But with it comes a harrowing new responsibility: Now they will spearhead every attack. That’s how Clarence, the corporal from coal country, finds himself leading the U.S. Army into its largest urban battle of the European war, the fight for Cologne, the “Fortress City” of Germany.

Battling through the ruins, Clarence will engage the fearsome Panther in a duel immortalized by an army cameraman. And he will square off with Gustav Schaefer, a teenager behind the trigger in a Panzer IV tank, whose crew has been sent on a suicide mission to stop the Americans.

As Clarence and Gustav trade fire down a long boulevard, they are taken by surprise by a tragic mistake of war. What happens next will haunt Clarence to the modern day, drawing him back to Cologne to do the unthinkable: to face his enemy, one last time.
 

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Dog Company: The Boys of Pointe du Hoc -- the Rangers Who Accomplished D-Day's Toughest Mission and Led the Way across Europe

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An epic World War II story of valor, sacrifice, and the Rangers who led the way to victory in Europe

It is said that the right man in the right place at the right time can make the difference between victory and defeat. This is the dramatic story of sixty-eight soldiers of the U.S. Army's 2nd Ranger Battalion, D Company -- Dog Company -- who made that difference, time and again.

From D-Day, when German guns atop Pointe du Hoc threatened the Allied landings and the men of Dog Company scaled the ninety-foot cliffs to destroy them; to the thickly forested slopes of Hill 400, in Germany's Hü Forest, where the Rangers launched a desperate bayonet charge across an open field, captured the crucial hill, and held it against all odds. In each battle, the men of Dog Company made the difference.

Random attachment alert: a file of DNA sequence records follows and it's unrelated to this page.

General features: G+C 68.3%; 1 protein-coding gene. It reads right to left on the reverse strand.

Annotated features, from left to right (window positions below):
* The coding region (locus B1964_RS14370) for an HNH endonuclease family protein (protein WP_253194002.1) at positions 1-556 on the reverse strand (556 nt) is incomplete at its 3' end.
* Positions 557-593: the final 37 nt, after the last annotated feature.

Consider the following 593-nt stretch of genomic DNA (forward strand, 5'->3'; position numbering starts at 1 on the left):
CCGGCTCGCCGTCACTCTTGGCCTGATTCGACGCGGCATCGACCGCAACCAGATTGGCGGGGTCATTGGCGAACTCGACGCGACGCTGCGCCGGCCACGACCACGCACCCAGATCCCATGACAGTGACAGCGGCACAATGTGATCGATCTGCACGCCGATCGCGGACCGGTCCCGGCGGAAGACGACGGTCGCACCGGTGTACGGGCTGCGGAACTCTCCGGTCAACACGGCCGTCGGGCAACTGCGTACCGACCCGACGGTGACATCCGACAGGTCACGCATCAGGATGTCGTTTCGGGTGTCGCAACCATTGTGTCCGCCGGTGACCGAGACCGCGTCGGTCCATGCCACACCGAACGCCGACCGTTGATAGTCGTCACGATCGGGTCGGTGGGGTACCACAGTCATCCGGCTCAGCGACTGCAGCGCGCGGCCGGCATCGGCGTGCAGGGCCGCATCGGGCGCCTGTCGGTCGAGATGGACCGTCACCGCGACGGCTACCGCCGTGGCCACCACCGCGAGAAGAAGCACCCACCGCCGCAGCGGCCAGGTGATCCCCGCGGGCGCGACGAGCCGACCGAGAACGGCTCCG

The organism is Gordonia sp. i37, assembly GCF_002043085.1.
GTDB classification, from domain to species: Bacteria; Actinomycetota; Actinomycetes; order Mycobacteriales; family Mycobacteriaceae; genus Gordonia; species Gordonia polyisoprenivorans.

Dog Company is their unforgettable story -- thoroughly researched and vividly told by acclaimed combat historian Patrick K. O'Donnell -- a story of extraordinary bravery, courage, and determination. America had many heroes in World War II, but few can say that, but for them, the course of the war may have been very different. The right men, in the right place, at the right time -- Dog Company.
 

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They Dared Return: The True Story of Jewish Spies Behind the Lines in Nazi Germany

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At the height of World War II, with the Third Reich's final solution in full operation, a small group of Jews who had barely escaped the Nazis did the unthinkable: They went back. Spies now, these men took on a dangerous mission behind enemy lines. They Dared Return is their story—a tale of adventure, espionage, love, and revenge.
 

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The Brenner Assignment: The Untold Story of the Most Daring Spy Mission of World War II

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An impossible mission
Behind enemy lines
The never-before-told true story of a small team of American saboteurs with orders to sever the Third Reich's main supply artery -- the Brenner Pass

Like a scene from Where Eagles Dare , a small team of American special operatives parachutes into Italy under the noses of thousands of German troops. Their orders: link up with local partisans in the mountains and sabotage the well-guarded Brenner Pass, the crucial route through the Alps for the Nazi war machine. Without the supplies that travel this route, the German war effort in Italy will grind to a halt.

Using thousands of recently declassified files, personal interviews, and private documents, including a behind-the-lines diary buried in a bottle, military historian Patrick K. O'Donnell has written a cinematic World War II adventure story. The unforgettable cast of characters includes the dashing and daring team leader; the romantic idealist who plans the operation; the seductive Italian countess who is also a double-agent; and the maniacal SS officer who will stop at nothing to kill the team and their partisan collaborators. The Brenner Assignment is also a World War II story that resonates today, revealing lessons for the war on terror and illustrating the complex nature of insurgency.